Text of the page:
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Bone & Ligament Regeneration

Injuries of bones and ligaments are a frequent consequence of trauma, such as traffic accidents, osteoporosis-related fractures and sports injuries. A quick and full recovery of these injuries is of great importance. In some cases, the treatment is especially challenging due to the compromised healing and regenerative potential of the tissue, resulting either from damage to blood supply, systemic conditions or advanced patient age. In order to reach successful healing of such injuries, surgical intervention and tissue grafting are often required.

The group under the clinical leadership of Thomas Nau and area manager Darja Marolt Presen is developing new approaches to improve bone and ligament regeneration. The overall focus is on the development of tissue replacement materials and biological tissue substitutes with enhanced functionality. The research areas encompass:

  • Novel osteosynthesis materials and bone substitutes, involving combinations of scaffolds, growth factors, stem cells and pre-vascularization approaches
  • Advanced non-viral gene therapy approaches for bone regeneration
  • Advanced scaffolds for ligament regeneration
  • Approaches for bone tissue regeneration in elderly patients with compromised native regenerative potential
  • Novel biomarkers associated with increased risk for bone injury and degenerative joint diseases

The approaches are examined regarding their efficiency and ethical justifiability in practice. Working in close collaboration with clinicians, a particular focus is placed on the strategies supporting translation into practice. For example, in the area of ligament regeneration, a new approach to regenerate the anterior cruciate ligament (ACL) was developed. Silk was used to build a scaffold that can be colonized with endogenous cells after the implantation into the damaged area, to promote ligament regeneration and bone integration. Silk-based biomaterials are especially useful in tissue regeneration since they show high tissue compatibility and mechanical strength.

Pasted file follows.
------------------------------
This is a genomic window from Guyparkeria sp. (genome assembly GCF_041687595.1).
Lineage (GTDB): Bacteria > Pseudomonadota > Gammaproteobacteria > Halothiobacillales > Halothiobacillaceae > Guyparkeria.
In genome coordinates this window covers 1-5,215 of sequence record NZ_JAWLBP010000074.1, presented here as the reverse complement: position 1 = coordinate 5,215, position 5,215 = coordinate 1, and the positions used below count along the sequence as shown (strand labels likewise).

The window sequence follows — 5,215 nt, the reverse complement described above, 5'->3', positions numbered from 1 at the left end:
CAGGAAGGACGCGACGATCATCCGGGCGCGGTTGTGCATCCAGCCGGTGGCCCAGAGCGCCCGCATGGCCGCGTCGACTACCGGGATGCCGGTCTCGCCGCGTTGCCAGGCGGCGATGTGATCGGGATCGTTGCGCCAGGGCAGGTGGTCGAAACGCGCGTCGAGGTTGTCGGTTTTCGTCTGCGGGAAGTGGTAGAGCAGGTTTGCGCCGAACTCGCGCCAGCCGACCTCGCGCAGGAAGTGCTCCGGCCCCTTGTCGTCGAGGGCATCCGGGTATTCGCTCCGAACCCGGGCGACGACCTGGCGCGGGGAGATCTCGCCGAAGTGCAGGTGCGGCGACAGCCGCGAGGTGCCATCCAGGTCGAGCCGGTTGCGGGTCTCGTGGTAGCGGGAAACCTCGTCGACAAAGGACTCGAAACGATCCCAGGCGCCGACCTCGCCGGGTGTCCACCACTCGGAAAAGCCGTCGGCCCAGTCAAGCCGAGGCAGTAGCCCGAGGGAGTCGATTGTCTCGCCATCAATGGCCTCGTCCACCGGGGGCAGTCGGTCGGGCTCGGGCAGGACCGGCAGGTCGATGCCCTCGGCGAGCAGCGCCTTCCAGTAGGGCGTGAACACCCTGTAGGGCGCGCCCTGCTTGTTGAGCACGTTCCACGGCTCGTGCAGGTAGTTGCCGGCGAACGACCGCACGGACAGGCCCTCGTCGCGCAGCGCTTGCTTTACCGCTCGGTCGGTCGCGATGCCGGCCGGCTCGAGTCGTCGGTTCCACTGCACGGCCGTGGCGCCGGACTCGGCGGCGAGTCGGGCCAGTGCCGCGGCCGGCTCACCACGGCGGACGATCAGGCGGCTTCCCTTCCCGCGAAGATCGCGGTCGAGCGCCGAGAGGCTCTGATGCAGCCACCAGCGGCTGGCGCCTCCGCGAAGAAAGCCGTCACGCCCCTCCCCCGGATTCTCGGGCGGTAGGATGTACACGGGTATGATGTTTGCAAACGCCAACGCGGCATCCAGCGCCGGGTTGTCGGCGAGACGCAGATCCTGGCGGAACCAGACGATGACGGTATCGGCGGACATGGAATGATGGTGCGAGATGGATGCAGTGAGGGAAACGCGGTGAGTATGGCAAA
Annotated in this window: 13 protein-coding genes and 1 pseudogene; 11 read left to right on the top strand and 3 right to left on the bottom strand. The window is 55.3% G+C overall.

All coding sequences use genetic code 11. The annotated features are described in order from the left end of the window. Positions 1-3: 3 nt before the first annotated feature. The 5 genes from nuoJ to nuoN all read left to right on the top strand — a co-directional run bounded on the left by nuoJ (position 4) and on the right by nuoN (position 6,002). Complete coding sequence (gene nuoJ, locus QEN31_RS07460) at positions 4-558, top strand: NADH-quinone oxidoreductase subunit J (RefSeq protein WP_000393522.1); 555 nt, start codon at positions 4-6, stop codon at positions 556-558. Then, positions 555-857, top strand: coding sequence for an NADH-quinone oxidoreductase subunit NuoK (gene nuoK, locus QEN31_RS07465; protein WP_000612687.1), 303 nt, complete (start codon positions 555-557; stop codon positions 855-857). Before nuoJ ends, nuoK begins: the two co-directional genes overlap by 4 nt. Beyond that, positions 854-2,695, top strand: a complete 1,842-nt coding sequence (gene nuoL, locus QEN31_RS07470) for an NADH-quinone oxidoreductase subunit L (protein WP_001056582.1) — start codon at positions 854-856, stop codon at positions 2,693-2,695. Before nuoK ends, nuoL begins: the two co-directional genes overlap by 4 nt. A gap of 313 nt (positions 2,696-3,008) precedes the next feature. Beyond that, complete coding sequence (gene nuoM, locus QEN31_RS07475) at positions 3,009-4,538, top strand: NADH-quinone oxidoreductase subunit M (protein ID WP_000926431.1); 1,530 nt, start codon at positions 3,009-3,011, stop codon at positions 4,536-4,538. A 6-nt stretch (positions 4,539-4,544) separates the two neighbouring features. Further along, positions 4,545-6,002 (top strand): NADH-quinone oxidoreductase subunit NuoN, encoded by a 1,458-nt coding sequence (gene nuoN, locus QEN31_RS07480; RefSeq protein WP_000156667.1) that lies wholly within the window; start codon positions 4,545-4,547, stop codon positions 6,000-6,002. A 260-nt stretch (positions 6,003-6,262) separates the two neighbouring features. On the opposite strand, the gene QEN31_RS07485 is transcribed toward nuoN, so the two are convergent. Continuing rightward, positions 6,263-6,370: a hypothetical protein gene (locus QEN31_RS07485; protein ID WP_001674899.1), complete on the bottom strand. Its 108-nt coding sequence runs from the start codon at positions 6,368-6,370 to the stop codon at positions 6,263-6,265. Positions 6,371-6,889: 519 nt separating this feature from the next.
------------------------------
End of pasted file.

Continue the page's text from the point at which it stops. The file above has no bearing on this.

Projects

RejuvenateBone (Horizon 2020 MSCA Individual Fellowship)

 

Selected Publications

Bernhard J, Ferguson J, Rieder B, Heimel P, Nau T, Tangl S, Redl H, Vunjak-Novakovic G (2017). Tissue-engineered hypertrophic chondrocyte grafts enhanced long bone repair. Biomaterials, Sep;139:202-212.
(author's manuscript)

Teuschl A, Heimel P, Nürnberger S, van Griensven M, Redl H & Nau T (2016). A Novel Silk Fiber-Based Scaffold for Regeneration of the Anterior Cruciate Ligament: Histological Results From a Study in Sheep. Am J Sports Med, 44(6):1547-1557.

Kocijan R, Muschitz C, Geiger E, Skalicky S, Baierl A, Dormann R, Plachel F, Feichtinger X, Heimel P, Fahrleitner-Pammer A, Grillari J, Redl H, Resch H & Hackl M (2016). Circulating microRNA Signatures in Patients With Idiopathic and Postmenopausal Osteoporosis and Fragility Fractures. J Clin Endocrinol Metab, 01(11):4125-4134.

Nau T & Teuschl A (2015). Regeneration of the anterior cruciate ligament: Current strategies in tissue engineering. World J Orthop, 6(1):127-136.
(free PDF)

Kaipel M, Schützenberger S, Hofmann AT, Ferguson J, Nau T, Redl H & Feichtinger GA (2014). Evaluation of fibrin-based gene-activated matrices for BMP2/7 plasmid codelivery in a rat nonunion model. Int Orthop, 38(12):2607-2613.

Weilner S, Grillari-Voglauer R, Redl H, Grillari J & Nau T (2015). The role of microRNAs in cellular senescence and age-related conditions of cartilage and bone. Acta Orthop, 86(1):92-99.